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TVD Radar: The Podcast with Evan Toth, Episode 48: Van Dyke Parks

It’s not hyperbole to say that musician, songwriter, arranger and record producer Van Dyke Parks is a legendary or mythical creature in pop music folklore. Sure, you know how Brian Wilson recruited him to join his creative process on what was to be The Beach Boys’ penultimate masterpiece, Smile. But there’s so much more to his career: aside from his critically acclaimed solo albums, Parks has historically been involved in a number of notable musical projects, always searching to shed light on music and stories that are astutely sui generis.

During quarantine, Parks orchestrated four songs for Verónica Valerio, a singer, songwriter and harpist born in Veracruz, Mexico. The EP is titled, “Only in America, Solo En America.” While the lyrics are in Spanish, the mood and emotion of the project is evident no matter what language one speaks. Don’t forget to take a moment to study the album’s cover art: it was created by Klaus Voorman, The Beatles’ chum who created the ever-enduring album art for Revolver.

So, let VDP and me keep you company as we engage in a conversation that goes wherever it pleases. We discuss his connection with Valerio’s music and subject matter, calling Klaus Voorman on his cell phone, how this project compares to his work with Brian Wilson and so much more. You’ll find Van Dyke Parks affable, nimble-witted, and urbane; join me as I try to keep up!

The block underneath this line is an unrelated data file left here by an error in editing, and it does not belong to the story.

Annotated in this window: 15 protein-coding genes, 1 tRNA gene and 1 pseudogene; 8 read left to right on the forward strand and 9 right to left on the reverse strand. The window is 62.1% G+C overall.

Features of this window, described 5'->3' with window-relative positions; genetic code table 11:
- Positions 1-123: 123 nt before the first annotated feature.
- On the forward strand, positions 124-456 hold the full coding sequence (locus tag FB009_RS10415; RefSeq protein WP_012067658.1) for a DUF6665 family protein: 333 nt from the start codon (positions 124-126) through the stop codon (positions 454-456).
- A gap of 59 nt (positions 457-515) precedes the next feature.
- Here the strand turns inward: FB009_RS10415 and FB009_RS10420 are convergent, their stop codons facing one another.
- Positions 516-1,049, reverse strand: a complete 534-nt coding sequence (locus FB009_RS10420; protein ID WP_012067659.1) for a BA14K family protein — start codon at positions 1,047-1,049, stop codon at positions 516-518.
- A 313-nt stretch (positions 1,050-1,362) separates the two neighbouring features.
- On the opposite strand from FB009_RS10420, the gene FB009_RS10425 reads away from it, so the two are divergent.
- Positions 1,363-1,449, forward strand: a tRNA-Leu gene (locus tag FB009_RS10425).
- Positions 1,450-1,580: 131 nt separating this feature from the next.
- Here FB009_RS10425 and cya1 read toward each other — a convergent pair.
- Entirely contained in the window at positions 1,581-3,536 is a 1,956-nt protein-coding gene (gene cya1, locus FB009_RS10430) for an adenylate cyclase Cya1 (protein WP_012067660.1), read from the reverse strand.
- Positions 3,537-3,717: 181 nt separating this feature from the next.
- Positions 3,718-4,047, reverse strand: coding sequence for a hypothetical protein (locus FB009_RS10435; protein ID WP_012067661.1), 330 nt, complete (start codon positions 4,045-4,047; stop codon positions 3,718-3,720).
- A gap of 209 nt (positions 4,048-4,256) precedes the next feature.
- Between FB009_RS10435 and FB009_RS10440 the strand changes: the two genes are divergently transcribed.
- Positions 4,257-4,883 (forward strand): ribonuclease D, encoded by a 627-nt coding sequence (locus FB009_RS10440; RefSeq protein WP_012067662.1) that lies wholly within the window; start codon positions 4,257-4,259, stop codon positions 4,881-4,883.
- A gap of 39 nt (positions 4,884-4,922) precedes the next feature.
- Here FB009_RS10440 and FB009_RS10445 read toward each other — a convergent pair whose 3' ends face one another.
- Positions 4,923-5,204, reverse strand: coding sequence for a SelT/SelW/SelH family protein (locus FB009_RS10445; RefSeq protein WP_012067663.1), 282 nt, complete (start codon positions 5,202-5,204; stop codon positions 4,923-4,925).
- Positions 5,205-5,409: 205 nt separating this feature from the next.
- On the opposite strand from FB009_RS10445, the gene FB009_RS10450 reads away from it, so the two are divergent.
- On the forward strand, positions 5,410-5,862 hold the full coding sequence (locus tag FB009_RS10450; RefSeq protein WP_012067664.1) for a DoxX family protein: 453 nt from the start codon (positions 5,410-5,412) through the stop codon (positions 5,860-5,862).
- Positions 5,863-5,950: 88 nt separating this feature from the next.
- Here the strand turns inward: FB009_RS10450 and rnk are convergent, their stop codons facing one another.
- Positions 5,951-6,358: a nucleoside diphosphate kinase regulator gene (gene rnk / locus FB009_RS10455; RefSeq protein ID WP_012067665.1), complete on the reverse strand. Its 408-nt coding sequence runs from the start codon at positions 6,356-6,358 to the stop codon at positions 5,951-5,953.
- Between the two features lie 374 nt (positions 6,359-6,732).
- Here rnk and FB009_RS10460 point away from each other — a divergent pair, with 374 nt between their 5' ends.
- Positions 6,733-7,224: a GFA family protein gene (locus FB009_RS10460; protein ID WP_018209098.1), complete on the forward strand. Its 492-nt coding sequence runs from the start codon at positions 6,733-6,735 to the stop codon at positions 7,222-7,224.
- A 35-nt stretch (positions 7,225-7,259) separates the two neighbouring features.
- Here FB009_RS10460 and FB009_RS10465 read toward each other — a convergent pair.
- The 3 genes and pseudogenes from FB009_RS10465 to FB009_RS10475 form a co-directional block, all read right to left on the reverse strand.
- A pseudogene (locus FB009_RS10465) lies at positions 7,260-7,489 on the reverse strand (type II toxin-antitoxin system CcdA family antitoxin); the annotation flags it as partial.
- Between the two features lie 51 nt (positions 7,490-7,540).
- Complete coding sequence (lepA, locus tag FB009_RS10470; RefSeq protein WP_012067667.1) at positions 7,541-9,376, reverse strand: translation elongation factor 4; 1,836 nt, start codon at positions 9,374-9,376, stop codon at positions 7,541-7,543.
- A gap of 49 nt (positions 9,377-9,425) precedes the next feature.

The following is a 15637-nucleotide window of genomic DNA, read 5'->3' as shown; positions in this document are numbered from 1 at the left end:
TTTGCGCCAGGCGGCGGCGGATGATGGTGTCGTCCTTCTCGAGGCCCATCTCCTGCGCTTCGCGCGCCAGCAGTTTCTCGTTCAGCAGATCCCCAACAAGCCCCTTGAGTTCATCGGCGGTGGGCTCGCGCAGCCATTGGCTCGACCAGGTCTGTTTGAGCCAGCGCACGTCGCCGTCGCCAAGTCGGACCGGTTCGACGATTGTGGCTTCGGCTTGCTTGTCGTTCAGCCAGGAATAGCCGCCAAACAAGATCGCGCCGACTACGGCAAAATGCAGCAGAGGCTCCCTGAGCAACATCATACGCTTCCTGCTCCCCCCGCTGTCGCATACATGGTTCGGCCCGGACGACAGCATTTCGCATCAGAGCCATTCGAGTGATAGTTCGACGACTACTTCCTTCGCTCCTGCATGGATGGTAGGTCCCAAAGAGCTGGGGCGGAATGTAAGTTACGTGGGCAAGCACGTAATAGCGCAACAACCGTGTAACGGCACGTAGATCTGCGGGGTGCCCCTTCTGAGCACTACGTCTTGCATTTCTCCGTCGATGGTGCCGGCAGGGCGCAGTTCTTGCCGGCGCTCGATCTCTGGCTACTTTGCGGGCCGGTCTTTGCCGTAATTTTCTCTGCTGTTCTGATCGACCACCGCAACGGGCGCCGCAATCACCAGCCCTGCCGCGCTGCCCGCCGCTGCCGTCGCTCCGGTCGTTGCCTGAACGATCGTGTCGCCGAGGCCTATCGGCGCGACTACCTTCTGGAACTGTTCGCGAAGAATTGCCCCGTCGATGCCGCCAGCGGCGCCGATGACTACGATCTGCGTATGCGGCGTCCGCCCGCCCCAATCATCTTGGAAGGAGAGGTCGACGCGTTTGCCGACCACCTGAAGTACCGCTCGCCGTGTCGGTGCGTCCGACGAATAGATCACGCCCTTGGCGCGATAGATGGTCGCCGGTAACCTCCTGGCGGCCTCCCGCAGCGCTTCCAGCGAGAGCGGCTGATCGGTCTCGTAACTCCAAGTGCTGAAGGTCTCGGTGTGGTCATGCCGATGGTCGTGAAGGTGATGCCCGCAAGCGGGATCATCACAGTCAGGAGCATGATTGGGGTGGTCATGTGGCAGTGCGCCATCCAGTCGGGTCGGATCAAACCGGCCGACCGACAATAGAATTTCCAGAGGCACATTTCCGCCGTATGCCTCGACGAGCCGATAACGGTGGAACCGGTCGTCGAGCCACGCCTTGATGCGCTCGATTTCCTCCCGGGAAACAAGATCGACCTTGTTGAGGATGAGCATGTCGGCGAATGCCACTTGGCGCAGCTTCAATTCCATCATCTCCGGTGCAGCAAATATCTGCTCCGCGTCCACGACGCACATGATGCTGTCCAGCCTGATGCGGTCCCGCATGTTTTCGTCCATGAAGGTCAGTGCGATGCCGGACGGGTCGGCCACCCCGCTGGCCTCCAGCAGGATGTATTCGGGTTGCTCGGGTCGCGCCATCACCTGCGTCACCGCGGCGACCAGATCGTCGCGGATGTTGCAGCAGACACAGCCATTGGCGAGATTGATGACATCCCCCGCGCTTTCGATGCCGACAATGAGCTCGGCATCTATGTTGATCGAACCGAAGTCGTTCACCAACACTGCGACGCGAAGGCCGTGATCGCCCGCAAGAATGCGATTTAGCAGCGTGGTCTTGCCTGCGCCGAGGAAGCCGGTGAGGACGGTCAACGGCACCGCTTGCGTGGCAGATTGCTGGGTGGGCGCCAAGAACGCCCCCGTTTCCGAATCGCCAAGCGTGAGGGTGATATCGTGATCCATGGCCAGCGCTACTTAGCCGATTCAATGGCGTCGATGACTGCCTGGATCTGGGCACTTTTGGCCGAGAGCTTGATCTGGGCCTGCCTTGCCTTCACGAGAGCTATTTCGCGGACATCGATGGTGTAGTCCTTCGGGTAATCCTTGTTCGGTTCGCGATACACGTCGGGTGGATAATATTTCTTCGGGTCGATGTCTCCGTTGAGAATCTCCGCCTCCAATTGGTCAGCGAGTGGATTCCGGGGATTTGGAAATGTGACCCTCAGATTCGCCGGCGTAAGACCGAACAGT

Evan Toth is a songwriter, professional musician, educator, radio host, avid record collector, and hi-fi aficionado. Toth hosts and produces The Evan Toth Show and TVD Radar on WFDU, 89.1 FM. Follow him at the usual social media places and visit his website.

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Graded on a Curve:
Teena Marie,
Emerald City

In his 1991 book Stairway to Hell: The 500 Best Heavy Metal Albums in the Universe, rock critic Chuck Eddy does a perverse and inexplicable thing—puts Ivory Queen of Soul Teen Marie’s 1986 LP Emerald City in the ninth spot. Bullshit, right?

I had the opportunity speak with Eddy by phone a while back and took the opportunity to tell him that putting Marie—who was to heavy metal as James Taylor is to gangsta rap—in the book’s top ten was an inspired prank certain to infuriate people who take their heavy metal very, very seriously. No, Eddy informed me, he was dead serious, and then proceeded in great detail to explain to why Emerald City merited its position. He also insisted it wasn’t his attention to provoke anyone. I listened politely, thinking he was full of shit. But I didn’t say as much, because I’m a timid guy and was afraid he’d punch me over the phone.

If Emerald City isn’t heavy metal, what manner of beastie is it? A genre-blending Frankenstein’s monster that combines elements of soul, funk, R&B, and jazz, with some rock tossed into the mix. And to Eddy’s credit Emerald City rocks harder than I expected—Teena Marie gives the guitarists (Nikki Sixx shows up, and Stevie Ray Vaughan plays on one track) free reign, and her vocals are tougher than non-fans would expect. But I would hardly call Emerald City a rock album; amongst its tracks you’ll find samba and slow jazz, and I hear a good bit of Madonna in there.